People like us avoid routines. We’re naturally spontaneous and revel in the little surprises we get from not knowing what’s coming next. It’s our makeup to feel life is an adventure and around every corner is a new best friend or an invite to the White House.
This need for freedom comes with serious disadvantages. We know the Grinders in life achieve success with discipline. Tortoises grind it out every day, doing the same things over and over, leading them to wealth and success. We Hares are quick and talented, but prone to napping while Tortoises steadily make their way past us.
We need to leverage our strengths buy cialis with priligy online and keep our weaknesses at bay. If we putter or socialize when we should be working, our creativity will never see the light of day. Not in any significant way.
So routines are our friends. Or at least our frenemies. We may not always follow site like them, but we http://madisoneducationfoundation.org/wp-content/cache/et/73/et-core-unified-1539984043501.min.css need them. They keep us from distraction and free up time for what we’re meant to do with our talent.
The more Manic Impressive you are, the more you’ll struggle to build and maintain routines. Here are 3 key areas where you need rigid routines:
1) Schedules – If you added up all the missed doctor appointment fees paid by Manic Impressives, you could buy a house in the Hamptons and hire that Hank guy from Royal Pains as your concierge doctor.
Most of us have smartphones with calendar apps and auto alerts. You’d think that would solve the problem. But it still takes more effort than we Manics naturally muster.
You actually have to get things into your calendar. So make a hard and fast rule to never schedule anything without your phone in hand. And set two alerts; one the morning of, one the day before.
Schedule yourself a realistic amount of time between appointments. Add travel time to your calendar. If you have a 2 pm meeting that’s an hour away, put it on your calendar for 1pm. You need to focus on when you must leave, not when you need to arrive.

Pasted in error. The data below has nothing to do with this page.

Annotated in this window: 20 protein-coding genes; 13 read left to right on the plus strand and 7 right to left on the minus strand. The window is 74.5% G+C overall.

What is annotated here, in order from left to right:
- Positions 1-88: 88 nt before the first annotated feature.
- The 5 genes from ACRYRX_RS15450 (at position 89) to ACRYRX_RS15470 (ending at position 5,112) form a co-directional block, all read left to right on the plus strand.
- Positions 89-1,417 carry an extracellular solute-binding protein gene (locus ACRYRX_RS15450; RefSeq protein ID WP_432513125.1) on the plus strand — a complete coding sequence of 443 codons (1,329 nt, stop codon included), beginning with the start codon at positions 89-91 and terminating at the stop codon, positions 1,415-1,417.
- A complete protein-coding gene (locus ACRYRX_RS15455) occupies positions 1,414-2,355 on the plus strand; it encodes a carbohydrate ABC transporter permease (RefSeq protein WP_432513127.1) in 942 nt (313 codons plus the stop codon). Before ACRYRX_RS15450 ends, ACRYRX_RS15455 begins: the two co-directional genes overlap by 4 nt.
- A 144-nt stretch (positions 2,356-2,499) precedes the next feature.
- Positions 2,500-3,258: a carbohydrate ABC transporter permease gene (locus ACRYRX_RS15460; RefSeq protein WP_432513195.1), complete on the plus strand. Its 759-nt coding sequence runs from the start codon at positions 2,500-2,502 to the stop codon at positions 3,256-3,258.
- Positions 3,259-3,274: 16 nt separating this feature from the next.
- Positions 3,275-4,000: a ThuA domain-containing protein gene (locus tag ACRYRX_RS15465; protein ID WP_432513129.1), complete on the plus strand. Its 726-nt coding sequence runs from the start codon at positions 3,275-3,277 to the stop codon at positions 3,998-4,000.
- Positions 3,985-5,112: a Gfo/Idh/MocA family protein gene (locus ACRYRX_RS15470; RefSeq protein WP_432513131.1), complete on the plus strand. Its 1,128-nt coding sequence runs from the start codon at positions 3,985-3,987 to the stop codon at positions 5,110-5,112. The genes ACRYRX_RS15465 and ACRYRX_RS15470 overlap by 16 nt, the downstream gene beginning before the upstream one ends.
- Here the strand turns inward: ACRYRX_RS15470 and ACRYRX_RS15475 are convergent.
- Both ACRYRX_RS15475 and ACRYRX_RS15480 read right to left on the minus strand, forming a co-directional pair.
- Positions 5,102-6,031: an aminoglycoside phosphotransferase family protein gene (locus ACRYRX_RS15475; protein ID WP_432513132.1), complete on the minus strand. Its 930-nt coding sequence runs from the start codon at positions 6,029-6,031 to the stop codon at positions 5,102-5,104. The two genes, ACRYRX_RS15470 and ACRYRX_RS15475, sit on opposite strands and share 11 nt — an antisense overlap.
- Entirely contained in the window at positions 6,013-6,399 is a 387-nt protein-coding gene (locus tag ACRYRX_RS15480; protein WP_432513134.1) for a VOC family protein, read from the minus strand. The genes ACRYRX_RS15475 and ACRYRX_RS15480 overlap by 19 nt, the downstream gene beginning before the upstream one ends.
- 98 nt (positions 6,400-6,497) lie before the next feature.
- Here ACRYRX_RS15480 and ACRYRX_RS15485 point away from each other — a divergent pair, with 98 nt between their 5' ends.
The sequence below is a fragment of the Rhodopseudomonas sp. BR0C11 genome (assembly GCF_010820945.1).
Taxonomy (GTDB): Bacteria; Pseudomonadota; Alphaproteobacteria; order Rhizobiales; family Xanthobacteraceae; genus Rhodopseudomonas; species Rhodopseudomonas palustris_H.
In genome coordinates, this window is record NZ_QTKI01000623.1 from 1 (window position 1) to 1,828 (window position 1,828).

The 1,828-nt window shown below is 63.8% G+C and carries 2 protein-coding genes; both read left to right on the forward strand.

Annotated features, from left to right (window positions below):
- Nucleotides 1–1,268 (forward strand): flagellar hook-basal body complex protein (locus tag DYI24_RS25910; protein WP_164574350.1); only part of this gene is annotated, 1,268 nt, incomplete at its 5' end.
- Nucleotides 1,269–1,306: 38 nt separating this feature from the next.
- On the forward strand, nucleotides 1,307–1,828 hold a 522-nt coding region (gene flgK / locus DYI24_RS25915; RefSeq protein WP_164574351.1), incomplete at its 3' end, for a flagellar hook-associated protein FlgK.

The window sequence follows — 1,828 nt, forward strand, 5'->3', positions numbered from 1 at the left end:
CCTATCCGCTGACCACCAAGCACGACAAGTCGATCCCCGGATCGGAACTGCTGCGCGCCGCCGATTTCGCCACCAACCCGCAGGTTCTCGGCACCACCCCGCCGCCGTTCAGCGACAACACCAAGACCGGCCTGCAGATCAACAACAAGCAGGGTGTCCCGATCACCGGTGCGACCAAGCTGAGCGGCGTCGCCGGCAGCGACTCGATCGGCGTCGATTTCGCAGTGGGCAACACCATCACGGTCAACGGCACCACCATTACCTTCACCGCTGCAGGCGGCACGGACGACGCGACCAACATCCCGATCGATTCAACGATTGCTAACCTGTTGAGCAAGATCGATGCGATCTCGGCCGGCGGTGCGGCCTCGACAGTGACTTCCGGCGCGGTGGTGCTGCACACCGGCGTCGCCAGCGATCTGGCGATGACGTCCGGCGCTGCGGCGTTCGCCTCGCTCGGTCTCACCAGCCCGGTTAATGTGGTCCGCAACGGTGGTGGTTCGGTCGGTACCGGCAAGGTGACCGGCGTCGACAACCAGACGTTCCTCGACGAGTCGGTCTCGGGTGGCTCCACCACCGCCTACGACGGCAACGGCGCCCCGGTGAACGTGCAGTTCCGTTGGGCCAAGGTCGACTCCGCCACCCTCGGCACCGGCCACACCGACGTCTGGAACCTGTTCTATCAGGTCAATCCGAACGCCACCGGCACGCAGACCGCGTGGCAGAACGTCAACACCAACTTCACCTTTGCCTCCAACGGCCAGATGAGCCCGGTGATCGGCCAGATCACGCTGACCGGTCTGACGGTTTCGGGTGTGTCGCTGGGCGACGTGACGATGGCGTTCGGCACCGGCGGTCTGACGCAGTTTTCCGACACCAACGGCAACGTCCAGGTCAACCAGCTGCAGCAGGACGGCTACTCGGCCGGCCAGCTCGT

Bonus Tip – Review tomorrow’s schedule every night before bed. Nothing says ‘flake’ more than missing an appointment already in your smartphone. I’m not talking special little snowflake either…
2) Being On Time – Manic Impressives are notorious for running late. It’s not, as some people think, that we don’t respect the time of others. It’s that we lose focus on the mundane, get distracted by the shiny, and underestimate how long it takes to do things.
The fix is to be brutally honest about how quick you move. Run a timer on every step it takes to get out the door. To shower, dress, eat, gather gear, and back the car out of the garage. Then time exactly how long it takes to get where you’re going – not to the parking lot of the place, but up into the building, past the donuts and gossipy co-workers and to your seat at that meeting.
Only when you know exactly how long it takes can you consistently be on time.
Bonus Tip – Things done in advance help. Shower at night if you can. Lay out your clothes. Preload the coffee maker. Get your destinations in your phone mapping app the night before. Tortoises learn to do these things at an early age. It’s not too late for you.
3) Organizing Things – Manic Impressives spend more time searching for misplaced items than teens spend texting. It’s not natural for us to have a place for everything and everything in its place. But this is a practiced skill of vital importance to us.
It’s okay to have a messy desk or cluttered living room. But a haphazard approach to the essentials, your wallet, keys and phone, will keep you late and breathless instead of on time and composed.
For crucial things we need to access immediately, there must be an ironclad routine from which we never waver. Every night you must put these things in the exact same place. Always!
You need to build a routine around whatever your essentials are. Mine are wallet, keys and phone. You might need to add a lipstick, EpiPen or Buck knife (hey, you could be a female food-allergic rancher for all I know), but whatever they are, you must not waver.
When you leave home in the morning, these items need to go in the exact same place throughout the day. My keys go in my right pants pocket, wallet in the left, cell phone in my right back pocket. It seems dumb, but it works. When I follow this principle I never waste time looking. The minute I waver, bad things happen.
Manic Impressives lose hours every month looking for things. Eliminate your search stress and use this time for creative work.
Bonus Tip – Never, and I mean never lock you car door or trunk without seeing your keys in your hand. Force yourself to always look first. This will save you the pain of locking your keys in your trunk and explaining your stupidity to tow truck dispatchers.
Sure, routines seem to restrict freedom, but in reality they enable freedom. Freedom from stress, worry, time constraints, and even “Hurry Sickness” (yeah, that’s a real thing).
It helps to look at what you’ll gain, not what you’ll lose. It feels good to show up on time with your sh*t together, instead of arriving a heavy-breathing scattered sweaty mess.
Less Manic, More Impressive!
Post your best practices for routines below, and let’s see what we can learn from each other. . .